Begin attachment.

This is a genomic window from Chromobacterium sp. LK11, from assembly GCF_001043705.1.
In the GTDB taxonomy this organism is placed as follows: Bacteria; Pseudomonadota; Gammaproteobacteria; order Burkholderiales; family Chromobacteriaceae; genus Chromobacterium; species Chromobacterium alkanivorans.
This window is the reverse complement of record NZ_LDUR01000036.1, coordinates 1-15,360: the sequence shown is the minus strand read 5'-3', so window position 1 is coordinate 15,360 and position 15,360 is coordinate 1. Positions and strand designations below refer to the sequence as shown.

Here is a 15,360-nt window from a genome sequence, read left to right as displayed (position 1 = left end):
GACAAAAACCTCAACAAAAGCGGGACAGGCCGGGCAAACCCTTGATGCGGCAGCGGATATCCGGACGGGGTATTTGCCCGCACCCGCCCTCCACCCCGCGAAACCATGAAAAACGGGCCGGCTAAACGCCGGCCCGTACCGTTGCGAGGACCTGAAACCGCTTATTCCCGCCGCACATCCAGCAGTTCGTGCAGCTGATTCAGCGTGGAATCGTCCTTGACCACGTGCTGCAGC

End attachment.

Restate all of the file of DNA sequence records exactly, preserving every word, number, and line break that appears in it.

This is a genomic window from Chromobacterium sp. LK11, from assembly GCF_001043705.1.
In the GTDB taxonomy this organism is placed as follows: Bacteria; Pseudomonadota; Gammaproteobacteria; order Burkholderiales; family Chromobacteriaceae; genus Chromobacterium; species Chromobacterium alkanivorans.
This window is the reverse complement of record NZ_LDUR01000036.1, coordinates 1-15,360: the sequence shown is the minus strand read 5'-3', so window position 1 is coordinate 15,360 and position 15,360 is coordinate 1. Positions and strand designations below refer to the sequence as shown.

Here is a 15,360-nt window from a genome sequence, read left to right as displayed (position 1 = left end):
GACAAAAACCTCAACAAAAGCGGGACAGGCCGGGCAAACCCTTGATGCGGCAGCGGATATCCGGACGGGGTATTTGCCCGCACCCGCCCTCCACCCCGCGAAACCATGAAAAACGGGCCGGCTAAACGCCGGCCCGTACCGTTGCGAGGACCTGAAACCGCTTATTCCCGCCGCACATCCAGCAGTTCGTGCAGCTGATTCAGCGTGGAATCGTCCTTGACCACGTGCTGCAGC